Influenced by the strict categories of so-called racial science, some American elites as far back as the 1910s emphasized the cultural differences of immigrants as a defense against the flattening effects of mass culture.
Menand quotes Randolph Bourne's July 1916 Atlantic Monthly essay "Trans-National America":
"Already we have far too much of this insipidity--masses of people who are cultural half-breeds, neither assimilated Anglo-Saxons nor nationals of another culture... Letting slip whatever native culture they had, they have substituted for it only the most rudimentary American--the American culture of the cheap newspaper, the "movies," popular song, the ubiquitous automobile.
Bourne's reference to "whatever native culture" immigrants possess is quite consumerist. It foreshadows present lovers of diversity who act as if diversity only means exotic food, clothing, and music.
Bourne also provides a very contemporary-sounding condemnation of the "imposition of values":
"If freedom means the right to do pretty much as one pleases... the immigrant has found freedom, and the ruling element has been singularly liberal in its treatment of the invading hordes. But if freedom means democratic cooperation in determining the ideals and purposes and industrial and social institutions of a country, then the immigrant has not been free, and the Anglo-Saxon element is guilty of just what every dominant race is guilty of in every European country: the imposition of its own culture upon the minority peoples.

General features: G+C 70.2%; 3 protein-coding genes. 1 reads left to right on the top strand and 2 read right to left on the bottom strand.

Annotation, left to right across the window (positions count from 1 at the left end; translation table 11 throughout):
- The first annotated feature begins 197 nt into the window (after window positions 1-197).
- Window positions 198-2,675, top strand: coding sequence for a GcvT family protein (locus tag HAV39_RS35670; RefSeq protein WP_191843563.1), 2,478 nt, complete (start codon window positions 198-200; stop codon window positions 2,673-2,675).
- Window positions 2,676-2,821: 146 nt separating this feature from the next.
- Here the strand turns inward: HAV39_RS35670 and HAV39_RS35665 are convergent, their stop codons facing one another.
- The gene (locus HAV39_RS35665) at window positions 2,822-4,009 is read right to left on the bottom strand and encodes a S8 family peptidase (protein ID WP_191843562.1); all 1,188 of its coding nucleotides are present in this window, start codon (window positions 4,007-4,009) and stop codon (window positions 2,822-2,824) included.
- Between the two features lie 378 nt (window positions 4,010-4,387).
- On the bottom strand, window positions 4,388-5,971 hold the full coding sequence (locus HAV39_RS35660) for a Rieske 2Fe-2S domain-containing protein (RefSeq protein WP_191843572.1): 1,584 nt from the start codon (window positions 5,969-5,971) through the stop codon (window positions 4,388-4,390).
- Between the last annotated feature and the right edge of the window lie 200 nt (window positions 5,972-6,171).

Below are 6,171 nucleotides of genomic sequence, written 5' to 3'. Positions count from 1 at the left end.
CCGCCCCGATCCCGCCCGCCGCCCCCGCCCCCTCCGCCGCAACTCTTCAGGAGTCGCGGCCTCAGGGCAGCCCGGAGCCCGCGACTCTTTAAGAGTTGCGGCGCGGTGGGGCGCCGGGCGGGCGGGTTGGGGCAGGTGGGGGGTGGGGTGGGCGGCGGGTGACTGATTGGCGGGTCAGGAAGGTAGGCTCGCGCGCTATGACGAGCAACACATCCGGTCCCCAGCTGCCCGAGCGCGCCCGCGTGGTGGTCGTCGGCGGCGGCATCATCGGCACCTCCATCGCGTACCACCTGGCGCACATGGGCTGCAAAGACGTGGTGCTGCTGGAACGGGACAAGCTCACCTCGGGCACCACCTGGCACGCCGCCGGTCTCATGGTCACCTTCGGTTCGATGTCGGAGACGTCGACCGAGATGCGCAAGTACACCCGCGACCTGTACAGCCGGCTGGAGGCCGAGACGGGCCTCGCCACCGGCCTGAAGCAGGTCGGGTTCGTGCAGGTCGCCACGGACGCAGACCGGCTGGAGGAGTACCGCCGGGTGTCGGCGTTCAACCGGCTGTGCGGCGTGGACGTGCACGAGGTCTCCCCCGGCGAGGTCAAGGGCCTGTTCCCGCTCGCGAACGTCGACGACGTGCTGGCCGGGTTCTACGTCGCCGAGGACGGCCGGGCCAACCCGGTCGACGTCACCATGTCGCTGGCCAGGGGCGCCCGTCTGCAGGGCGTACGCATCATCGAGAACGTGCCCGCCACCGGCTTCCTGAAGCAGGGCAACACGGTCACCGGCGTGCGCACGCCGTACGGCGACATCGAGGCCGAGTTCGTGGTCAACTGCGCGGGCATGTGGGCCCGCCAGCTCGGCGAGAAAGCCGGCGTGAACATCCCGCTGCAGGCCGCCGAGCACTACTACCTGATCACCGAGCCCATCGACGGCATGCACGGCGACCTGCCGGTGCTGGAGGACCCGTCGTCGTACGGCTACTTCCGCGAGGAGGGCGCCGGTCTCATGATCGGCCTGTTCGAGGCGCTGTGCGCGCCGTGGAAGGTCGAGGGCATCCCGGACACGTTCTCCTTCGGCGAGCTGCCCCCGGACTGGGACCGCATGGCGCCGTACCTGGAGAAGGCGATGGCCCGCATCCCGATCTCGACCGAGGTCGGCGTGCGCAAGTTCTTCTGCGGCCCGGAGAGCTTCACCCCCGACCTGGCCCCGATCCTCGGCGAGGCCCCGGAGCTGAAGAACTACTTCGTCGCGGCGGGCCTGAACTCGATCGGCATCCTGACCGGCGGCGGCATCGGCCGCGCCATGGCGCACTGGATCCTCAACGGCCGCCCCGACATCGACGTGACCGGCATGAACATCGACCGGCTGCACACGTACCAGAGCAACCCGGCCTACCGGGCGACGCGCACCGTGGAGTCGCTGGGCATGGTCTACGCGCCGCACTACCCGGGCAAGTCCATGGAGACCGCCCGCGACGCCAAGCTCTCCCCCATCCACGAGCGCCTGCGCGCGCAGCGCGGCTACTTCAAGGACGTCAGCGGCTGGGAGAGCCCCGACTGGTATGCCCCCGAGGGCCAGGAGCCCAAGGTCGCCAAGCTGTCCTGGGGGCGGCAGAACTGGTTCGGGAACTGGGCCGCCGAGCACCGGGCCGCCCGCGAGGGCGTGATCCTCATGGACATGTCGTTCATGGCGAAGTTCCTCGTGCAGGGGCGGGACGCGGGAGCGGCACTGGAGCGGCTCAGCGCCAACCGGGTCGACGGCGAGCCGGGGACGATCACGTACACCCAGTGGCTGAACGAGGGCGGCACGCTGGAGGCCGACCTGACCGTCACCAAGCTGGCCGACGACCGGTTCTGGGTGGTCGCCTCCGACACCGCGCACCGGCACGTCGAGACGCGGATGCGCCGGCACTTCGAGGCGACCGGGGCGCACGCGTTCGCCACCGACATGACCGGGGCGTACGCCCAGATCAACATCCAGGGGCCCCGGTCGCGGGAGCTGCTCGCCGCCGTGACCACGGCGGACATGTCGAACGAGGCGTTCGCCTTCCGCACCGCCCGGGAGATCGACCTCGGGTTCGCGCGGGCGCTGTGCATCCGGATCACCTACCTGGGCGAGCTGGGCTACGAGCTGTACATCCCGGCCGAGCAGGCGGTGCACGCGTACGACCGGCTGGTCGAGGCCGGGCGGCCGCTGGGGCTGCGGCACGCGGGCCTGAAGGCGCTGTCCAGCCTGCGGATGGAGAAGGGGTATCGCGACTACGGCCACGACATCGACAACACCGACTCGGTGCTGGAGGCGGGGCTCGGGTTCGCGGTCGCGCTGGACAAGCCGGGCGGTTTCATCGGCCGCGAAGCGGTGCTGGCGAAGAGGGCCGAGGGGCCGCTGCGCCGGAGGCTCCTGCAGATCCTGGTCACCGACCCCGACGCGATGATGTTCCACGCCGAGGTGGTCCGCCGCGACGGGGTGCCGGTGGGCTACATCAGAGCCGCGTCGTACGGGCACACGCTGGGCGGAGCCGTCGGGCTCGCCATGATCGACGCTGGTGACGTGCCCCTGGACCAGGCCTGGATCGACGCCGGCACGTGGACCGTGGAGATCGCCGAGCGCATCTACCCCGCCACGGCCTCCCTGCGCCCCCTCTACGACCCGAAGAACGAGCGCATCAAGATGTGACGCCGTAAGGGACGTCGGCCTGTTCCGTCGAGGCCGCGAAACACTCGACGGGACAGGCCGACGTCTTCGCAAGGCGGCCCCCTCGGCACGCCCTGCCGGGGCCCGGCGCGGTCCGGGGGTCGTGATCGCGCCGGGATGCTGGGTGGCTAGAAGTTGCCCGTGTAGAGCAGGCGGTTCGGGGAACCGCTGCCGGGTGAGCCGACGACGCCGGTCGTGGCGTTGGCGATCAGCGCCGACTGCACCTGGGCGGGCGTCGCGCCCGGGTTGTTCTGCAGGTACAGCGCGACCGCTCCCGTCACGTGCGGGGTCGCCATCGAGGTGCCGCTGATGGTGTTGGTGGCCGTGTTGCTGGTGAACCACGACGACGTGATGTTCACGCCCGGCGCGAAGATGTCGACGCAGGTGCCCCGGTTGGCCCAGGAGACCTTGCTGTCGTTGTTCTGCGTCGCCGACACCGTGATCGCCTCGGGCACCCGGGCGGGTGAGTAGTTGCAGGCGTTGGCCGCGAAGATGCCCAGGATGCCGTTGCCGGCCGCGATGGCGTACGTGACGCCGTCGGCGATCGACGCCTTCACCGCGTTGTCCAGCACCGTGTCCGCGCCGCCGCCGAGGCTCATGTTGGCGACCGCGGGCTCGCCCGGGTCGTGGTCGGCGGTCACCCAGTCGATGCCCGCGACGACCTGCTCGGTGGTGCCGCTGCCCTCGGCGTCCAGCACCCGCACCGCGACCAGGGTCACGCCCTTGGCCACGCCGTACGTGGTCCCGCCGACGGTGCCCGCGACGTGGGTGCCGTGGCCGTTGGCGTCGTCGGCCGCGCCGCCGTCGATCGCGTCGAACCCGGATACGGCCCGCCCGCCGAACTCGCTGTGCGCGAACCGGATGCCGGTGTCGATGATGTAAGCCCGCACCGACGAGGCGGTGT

Multi-culturalism is simply old racial science plus egalitarianism. Thus, it often retains the view that race is essential and all else is accretion. In the words of Horace M. Kallen, "men may change their clothes, their politics, their wives, their religions, their philosophies, to a greater or lesser extent; they cannot change their grandfathers. Jews or Poles or Anglo-Saxons, in order to cease being Jews or Poles or Anglo-Saxons, would have to cease to be."
The belief that ethnicity is more enduring than marriage, philosophy, or religion seems to have endured to the present day. It is a correlate of a materialistic society that holds the human genome to be more real than the individual, even more real than God.
This supposition is why a certain poor excuse for an Irishman, who runs some sissy-named organization called the Shamrock Club, can object to Holy Week trumping St. Patrick's Day festivities. He was able to say, "Actually, you’re born Irish first, and then you’re baptized Catholic."
Horace Kallen would approve, though St. Patrick certainly wouldn't.